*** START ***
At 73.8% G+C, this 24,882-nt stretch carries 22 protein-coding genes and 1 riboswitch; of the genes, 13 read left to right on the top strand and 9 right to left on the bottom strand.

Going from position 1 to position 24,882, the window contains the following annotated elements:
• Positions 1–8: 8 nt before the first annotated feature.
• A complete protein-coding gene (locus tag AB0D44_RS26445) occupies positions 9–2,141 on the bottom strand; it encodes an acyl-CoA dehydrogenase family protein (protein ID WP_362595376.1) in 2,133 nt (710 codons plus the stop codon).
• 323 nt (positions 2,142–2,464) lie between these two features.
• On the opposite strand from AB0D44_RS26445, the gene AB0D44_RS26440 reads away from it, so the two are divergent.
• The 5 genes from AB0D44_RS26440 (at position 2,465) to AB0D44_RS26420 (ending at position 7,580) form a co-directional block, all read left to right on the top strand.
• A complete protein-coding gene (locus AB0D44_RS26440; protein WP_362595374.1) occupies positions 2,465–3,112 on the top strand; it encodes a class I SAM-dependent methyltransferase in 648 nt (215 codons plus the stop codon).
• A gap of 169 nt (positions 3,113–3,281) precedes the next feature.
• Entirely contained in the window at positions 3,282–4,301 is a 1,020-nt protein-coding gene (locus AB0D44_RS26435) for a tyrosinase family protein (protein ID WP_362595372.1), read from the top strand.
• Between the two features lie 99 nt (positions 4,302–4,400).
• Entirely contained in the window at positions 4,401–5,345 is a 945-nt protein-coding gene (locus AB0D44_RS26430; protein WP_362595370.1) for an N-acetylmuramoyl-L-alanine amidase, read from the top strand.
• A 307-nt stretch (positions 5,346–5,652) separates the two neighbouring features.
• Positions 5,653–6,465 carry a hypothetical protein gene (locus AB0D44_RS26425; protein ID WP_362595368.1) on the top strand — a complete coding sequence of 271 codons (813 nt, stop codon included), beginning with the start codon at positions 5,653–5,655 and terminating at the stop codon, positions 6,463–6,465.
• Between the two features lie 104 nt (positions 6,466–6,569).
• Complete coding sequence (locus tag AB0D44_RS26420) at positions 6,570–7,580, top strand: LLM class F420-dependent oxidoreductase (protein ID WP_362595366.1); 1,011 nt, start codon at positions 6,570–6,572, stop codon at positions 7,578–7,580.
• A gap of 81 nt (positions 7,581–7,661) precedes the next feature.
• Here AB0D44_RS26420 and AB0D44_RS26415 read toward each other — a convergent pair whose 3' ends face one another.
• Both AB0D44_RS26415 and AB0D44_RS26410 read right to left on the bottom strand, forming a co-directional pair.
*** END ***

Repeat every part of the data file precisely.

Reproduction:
At 73.8% G+C, this 24,882-nt stretch carries 22 protein-coding genes and 1 riboswitch; of the genes, 13 read left to right on the top strand and 9 right to left on the bottom strand.

Going from position 1 to position 24,882, the window contains the following annotated elements:
• Positions 1–8: 8 nt before the first annotated feature.
• A complete protein-coding gene (locus tag AB0D44_RS26445) occupies positions 9–2,141 on the bottom strand; it encodes an acyl-CoA dehydrogenase family protein (protein ID WP_362595376.1) in 2,133 nt (710 codons plus the stop codon).
• 323 nt (positions 2,142–2,464) lie between these two features.
• On the opposite strand from AB0D44_RS26445, the gene AB0D44_RS26440 reads away from it, so the two are divergent.
• The 5 genes from AB0D44_RS26440 (at position 2,465) to AB0D44_RS26420 (ending at position 7,580) form a co-directional block, all read left to right on the top strand.
• A complete protein-coding gene (locus AB0D44_RS26440; protein WP_362595374.1) occupies positions 2,465–3,112 on the top strand; it encodes a class I SAM-dependent methyltransferase in 648 nt (215 codons plus the stop codon).
• A gap of 169 nt (positions 3,113–3,281) precedes the next feature.
• Entirely contained in the window at positions 3,282–4,301 is a 1,020-nt protein-coding gene (locus AB0D44_RS26435) for a tyrosinase family protein (protein ID WP_362595372.1), read from the top strand.
• Between the two features lie 99 nt (positions 4,302–4,400).
• Entirely contained in the window at positions 4,401–5,345 is a 945-nt protein-coding gene (locus AB0D44_RS26430; protein WP_362595370.1) for an N-acetylmuramoyl-L-alanine amidase, read from the top strand.
• A 307-nt stretch (positions 5,346–5,652) separates the two neighbouring features.
• Positions 5,653–6,465 carry a hypothetical protein gene (locus AB0D44_RS26425; protein ID WP_362595368.1) on the top strand — a complete coding sequence of 271 codons (813 nt, stop codon included), beginning with the start codon at positions 5,653–5,655 and terminating at the stop codon, positions 6,463–6,465.
• Between the two features lie 104 nt (positions 6,466–6,569).
• Complete coding sequence (locus tag AB0D44_RS26420) at positions 6,570–7,580, top strand: LLM class F420-dependent oxidoreductase (protein ID WP_362595366.1); 1,011 nt, start codon at positions 6,570–6,572, stop codon at positions 7,578–7,580.
• A gap of 81 nt (positions 7,581–7,661) precedes the next feature.
• Here AB0D44_RS26420 and AB0D44_RS26415 read toward each other — a convergent pair whose 3' ends face one another.
• Both AB0D44_RS26415 and AB0D44_RS26410 read right to left on the bottom strand, forming a co-directional pair.